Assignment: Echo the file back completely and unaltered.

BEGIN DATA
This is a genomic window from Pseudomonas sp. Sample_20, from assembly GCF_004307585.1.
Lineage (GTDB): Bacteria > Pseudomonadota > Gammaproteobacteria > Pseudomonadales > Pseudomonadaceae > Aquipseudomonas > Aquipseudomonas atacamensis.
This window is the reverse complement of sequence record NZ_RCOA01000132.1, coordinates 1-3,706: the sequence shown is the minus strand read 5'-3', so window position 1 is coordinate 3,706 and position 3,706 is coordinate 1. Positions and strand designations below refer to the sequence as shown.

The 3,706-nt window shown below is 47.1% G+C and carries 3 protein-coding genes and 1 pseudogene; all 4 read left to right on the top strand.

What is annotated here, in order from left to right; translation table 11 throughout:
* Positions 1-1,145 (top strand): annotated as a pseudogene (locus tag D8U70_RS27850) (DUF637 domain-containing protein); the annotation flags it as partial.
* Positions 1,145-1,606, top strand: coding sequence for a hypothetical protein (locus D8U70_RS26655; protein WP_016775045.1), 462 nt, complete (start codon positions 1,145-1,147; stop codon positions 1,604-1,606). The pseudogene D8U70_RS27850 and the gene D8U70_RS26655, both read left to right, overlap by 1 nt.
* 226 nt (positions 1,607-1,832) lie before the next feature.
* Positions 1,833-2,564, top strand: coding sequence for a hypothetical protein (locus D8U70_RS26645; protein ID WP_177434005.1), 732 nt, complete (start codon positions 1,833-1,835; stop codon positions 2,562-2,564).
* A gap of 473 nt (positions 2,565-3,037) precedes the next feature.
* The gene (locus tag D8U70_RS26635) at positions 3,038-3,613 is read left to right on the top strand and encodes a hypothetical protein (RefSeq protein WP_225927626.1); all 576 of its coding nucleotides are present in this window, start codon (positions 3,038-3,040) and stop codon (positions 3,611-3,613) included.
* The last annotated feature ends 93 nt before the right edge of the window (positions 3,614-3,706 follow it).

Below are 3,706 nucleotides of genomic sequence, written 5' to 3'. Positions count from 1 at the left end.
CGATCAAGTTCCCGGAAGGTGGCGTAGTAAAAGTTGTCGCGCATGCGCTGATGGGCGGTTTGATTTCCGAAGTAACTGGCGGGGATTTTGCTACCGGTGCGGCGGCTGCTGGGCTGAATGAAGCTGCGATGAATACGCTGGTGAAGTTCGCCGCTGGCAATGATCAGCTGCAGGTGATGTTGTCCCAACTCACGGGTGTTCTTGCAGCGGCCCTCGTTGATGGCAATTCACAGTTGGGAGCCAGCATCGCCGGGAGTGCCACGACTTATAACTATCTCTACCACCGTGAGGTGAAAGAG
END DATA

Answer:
This is a genomic window from Pseudomonas sp. Sample_20, from assembly GCF_004307585.1.
Lineage (GTDB): Bacteria > Pseudomonadota > Gammaproteobacteria > Pseudomonadales > Pseudomonadaceae > Aquipseudomonas > Aquipseudomonas atacamensis.
This window is the reverse complement of sequence record NZ_RCOA01000132.1, coordinates 1-3,706: the sequence shown is the minus strand read 5'-3', so window position 1 is coordinate 3,706 and position 3,706 is coordinate 1. Positions and strand designations below refer to the sequence as shown.

The 3,706-nt window shown below is 47.1% G+C and carries 3 protein-coding genes and 1 pseudogene; all 4 read left to right on the top strand.

What is annotated here, in order from left to right; translation table 11 throughout:
* Positions 1-1,145 (top strand): annotated as a pseudogene (locus tag D8U70_RS27850) (DUF637 domain-containing protein); the annotation flags it as partial.
* Positions 1,145-1,606, top strand: coding sequence for a hypothetical protein (locus D8U70_RS26655; protein WP_016775045.1), 462 nt, complete (start codon positions 1,145-1,147; stop codon positions 1,604-1,606). The pseudogene D8U70_RS27850 and the gene D8U70_RS26655, both read left to right, overlap by 1 nt.
* 226 nt (positions 1,607-1,832) lie before the next feature.
* Positions 1,833-2,564, top strand: coding sequence for a hypothetical protein (locus D8U70_RS26645; protein ID WP_177434005.1), 732 nt, complete (start codon positions 1,833-1,835; stop codon positions 2,562-2,564).
* A gap of 473 nt (positions 2,565-3,037) precedes the next feature.
* The gene (locus tag D8U70_RS26635) at positions 3,038-3,613 is read left to right on the top strand and encodes a hypothetical protein (RefSeq protein WP_225927626.1); all 576 of its coding nucleotides are present in this window, start codon (positions 3,038-3,040) and stop codon (positions 3,611-3,613) included.
* The last annotated feature ends 93 nt before the right edge of the window (positions 3,614-3,706 follow it).

Below are 3,706 nucleotides of genomic sequence, written 5' to 3'. Positions count from 1 at the left end.
CGATCAAGTTCCCGGAAGGTGGCGTAGTAAAAGTTGTCGCGCATGCGCTGATGGGCGGTTTGATTTCCGAAGTAACTGGCGGGGATTTTGCTACCGGTGCGGCGGCTGCTGGGCTGAATGAAGCTGCGATGAATACGCTGGTGAAGTTCGCCGCTGGCAATGATCAGCTGCAGGTGATGTTGTCCCAACTCACGGGTGTTCTTGCAGCGGCCCTCGTTGATGGCAATTCACAGTTGGGAGCCAGCATCGCCGGGAGTGCCACGACTTATAACTATCTCTACCACCGTGAGGTGAAAGAG